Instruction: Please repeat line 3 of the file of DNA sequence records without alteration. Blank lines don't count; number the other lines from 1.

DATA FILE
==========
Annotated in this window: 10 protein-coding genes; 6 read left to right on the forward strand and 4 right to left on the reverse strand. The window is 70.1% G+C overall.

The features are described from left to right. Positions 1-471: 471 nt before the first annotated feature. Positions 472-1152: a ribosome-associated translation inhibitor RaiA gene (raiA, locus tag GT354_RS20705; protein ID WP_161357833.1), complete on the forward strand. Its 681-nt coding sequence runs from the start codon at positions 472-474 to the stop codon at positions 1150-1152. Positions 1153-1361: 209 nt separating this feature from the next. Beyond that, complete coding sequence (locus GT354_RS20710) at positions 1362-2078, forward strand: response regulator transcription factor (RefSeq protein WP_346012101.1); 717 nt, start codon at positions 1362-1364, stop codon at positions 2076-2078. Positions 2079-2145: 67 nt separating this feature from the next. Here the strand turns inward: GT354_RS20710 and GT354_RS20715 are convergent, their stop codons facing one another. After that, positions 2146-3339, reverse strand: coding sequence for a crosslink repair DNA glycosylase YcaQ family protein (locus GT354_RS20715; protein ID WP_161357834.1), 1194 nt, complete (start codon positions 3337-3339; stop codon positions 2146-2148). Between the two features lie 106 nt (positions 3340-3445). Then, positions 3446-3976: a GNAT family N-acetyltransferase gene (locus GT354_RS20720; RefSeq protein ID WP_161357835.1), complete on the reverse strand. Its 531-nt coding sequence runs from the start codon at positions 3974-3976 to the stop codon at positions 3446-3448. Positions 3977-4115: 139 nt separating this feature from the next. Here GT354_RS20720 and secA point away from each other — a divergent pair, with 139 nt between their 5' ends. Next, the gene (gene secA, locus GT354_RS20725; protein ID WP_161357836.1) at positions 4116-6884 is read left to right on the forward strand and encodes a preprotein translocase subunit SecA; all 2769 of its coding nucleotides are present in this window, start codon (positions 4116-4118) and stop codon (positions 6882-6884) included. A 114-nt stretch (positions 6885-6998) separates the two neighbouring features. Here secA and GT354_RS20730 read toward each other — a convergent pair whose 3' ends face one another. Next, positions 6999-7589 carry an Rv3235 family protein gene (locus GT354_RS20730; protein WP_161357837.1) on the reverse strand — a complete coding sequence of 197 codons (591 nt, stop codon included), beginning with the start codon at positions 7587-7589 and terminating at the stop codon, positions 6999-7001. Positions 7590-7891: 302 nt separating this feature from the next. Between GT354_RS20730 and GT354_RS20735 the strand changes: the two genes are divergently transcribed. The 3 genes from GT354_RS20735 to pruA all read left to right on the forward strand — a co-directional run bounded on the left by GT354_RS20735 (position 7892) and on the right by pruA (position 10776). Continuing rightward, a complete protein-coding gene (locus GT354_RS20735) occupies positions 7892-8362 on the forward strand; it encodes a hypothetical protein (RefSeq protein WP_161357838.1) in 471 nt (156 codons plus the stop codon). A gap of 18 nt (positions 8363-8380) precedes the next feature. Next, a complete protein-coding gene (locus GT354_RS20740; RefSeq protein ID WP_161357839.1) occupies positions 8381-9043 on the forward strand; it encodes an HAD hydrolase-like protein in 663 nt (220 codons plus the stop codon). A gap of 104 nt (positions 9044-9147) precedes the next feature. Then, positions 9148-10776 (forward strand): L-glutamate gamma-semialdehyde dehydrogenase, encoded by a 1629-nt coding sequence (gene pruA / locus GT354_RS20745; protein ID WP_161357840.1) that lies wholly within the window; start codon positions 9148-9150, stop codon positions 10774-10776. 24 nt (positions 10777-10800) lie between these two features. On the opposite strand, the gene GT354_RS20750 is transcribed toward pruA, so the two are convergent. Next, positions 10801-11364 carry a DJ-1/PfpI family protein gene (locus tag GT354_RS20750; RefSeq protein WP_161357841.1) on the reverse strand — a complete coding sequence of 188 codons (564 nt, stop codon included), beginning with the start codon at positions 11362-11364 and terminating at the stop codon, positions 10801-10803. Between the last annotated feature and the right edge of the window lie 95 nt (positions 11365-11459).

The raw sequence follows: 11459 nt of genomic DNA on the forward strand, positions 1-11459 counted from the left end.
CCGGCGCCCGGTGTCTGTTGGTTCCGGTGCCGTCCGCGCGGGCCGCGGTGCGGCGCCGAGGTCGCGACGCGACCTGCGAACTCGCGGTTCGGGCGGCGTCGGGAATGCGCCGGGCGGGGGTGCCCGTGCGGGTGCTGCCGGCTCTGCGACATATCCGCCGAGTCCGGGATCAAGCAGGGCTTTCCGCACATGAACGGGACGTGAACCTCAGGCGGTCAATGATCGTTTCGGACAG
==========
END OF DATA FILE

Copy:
The raw sequence follows: 11459 nt of genomic DNA on the forward strand, positions 1-11459 counted from the left end.